5. Other works in the exhibition which I personally enjoyed are Earth-Moon-Earth (a grand piano which plays a fragmented yet chilling Moonlight Sonata which has been reflected from the Moon’s surface), Timepieces (9 clocks which show the time on the different planets of the solar system) and The Dying Star Letters (literally a series of letter – of which she admits to writing hundreds of a week, in mourning of newly found dead stars).
  6. Speaking to her afterwards about the poignancy of the work she creates, she identifies the importance of understanding the process and ambition behind her work.
  7. “Everytime we look out to space, we’re actually looking back in time.”

 

An Anatomie in Four Quarters

 

  1. It is your first chance to see Clod Ensemble ahead of their 5 year partnership with the Lowry.
  2. An Anatomie in Four Quarters is a promenade piece – in which the audience journey from the very back of the upper circle to the stage itself.
  3. The company consists of 15 international performers as well as 20 locally based musicians and dancers.
  4. Each of the four pieces moves through a period in history
  5. An audience of maximum 200 explore the 1,700 seat theatre in each performance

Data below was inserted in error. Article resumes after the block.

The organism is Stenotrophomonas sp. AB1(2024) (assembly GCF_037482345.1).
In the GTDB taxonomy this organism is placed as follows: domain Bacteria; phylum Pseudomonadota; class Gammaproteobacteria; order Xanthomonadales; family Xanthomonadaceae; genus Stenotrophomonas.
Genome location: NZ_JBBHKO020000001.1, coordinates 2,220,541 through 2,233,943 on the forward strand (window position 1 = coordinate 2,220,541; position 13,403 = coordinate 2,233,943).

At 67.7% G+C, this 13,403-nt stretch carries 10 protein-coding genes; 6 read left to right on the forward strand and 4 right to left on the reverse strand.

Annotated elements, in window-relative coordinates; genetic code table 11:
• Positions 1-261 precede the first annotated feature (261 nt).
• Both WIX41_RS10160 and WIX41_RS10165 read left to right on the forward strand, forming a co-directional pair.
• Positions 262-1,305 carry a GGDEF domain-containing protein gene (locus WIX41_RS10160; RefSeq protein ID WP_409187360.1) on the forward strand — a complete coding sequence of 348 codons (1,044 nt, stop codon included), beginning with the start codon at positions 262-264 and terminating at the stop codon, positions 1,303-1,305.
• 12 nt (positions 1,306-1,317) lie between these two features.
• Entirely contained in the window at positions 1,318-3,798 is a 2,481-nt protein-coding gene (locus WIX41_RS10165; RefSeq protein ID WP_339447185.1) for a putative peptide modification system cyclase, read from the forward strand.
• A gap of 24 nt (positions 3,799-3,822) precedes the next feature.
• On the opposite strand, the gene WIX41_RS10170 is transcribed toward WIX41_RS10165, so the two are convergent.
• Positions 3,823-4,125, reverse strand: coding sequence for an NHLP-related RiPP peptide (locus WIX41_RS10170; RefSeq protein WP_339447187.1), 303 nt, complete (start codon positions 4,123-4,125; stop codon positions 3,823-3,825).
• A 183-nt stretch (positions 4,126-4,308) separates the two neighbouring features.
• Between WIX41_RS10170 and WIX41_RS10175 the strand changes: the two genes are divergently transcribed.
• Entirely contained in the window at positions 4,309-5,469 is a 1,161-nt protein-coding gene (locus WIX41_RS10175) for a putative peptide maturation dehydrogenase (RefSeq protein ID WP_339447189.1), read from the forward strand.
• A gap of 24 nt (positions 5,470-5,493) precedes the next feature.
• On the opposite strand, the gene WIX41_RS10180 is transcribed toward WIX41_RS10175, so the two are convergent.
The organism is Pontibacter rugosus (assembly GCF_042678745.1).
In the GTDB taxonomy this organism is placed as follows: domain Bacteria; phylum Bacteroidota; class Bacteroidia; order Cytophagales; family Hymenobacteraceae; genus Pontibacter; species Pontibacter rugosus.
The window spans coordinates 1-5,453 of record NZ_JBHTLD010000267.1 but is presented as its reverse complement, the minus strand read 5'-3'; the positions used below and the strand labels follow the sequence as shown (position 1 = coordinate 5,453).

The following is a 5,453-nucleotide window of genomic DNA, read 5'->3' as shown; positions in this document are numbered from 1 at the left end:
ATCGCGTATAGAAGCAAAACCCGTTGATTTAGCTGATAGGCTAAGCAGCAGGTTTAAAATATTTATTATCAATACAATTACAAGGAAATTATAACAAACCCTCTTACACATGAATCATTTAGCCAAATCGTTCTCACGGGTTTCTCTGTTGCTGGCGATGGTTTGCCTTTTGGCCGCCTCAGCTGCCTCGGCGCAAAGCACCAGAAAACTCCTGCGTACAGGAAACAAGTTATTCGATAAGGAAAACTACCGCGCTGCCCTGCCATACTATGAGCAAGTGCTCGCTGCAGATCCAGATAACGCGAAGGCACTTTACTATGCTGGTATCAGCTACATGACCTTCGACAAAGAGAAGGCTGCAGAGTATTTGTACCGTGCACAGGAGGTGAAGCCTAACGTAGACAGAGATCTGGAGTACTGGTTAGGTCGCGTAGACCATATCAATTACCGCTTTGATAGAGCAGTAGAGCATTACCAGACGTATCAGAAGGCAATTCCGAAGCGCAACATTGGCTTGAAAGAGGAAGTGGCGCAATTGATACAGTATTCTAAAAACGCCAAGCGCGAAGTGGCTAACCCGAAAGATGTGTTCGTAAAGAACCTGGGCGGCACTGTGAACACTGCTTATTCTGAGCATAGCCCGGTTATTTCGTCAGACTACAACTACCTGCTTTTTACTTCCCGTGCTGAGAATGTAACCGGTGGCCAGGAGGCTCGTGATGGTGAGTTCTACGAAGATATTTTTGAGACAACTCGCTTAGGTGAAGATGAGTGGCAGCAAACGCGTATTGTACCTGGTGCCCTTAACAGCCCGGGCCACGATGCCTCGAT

6. Offering a very eclectic perspective, it reimagines the audience-performer relationship.
  7. Producer Angela McSherry describes making the piece as a triple joy: Being part of its ideal festival, the faith of the Lowry to offer its largest theatre and the Wellcome trust supporting excellence award.
  8. Speaking before the performance to Artistic Director Paul Clark, he delights in the gift of being able to break the rules they would usually use to make a piece.
  9. Having watched its opening night, I found the piece to be a genuinely different and exciting dance performance – the use of dancers, lighting and sound to completely fill the stage and auditorium is an extremely original and at times quite a challenging experience.
  10. it’s undoubtedly an immersive and individual experience. At one point I sat less than a metre away from an incredible female singer lying on a medical table in the centre of the stalls.
  11. As we took our seats, the woman next to me commented “I wouldn’t pay for these seats – just too far aren’t they?” – She was definitely in for a surprise.

 

  1. Other pieces which I didn’t manage to speak to but are definitely of interest are Dante or Die’s Handle With Care (a journey of a woman through her life in self storage) and Akram Khan’s Chotto Desh  (a dance theatre production for children).
  2. Reflecting at the end of the day the significance of the festivals name, we identify that it offers spare time to think about things you wouldn’t otherwise stop to consider; an extra week in your year. Certainly this new festival from the Lowry is one to stop and consider.                                                                                                                                      unnamed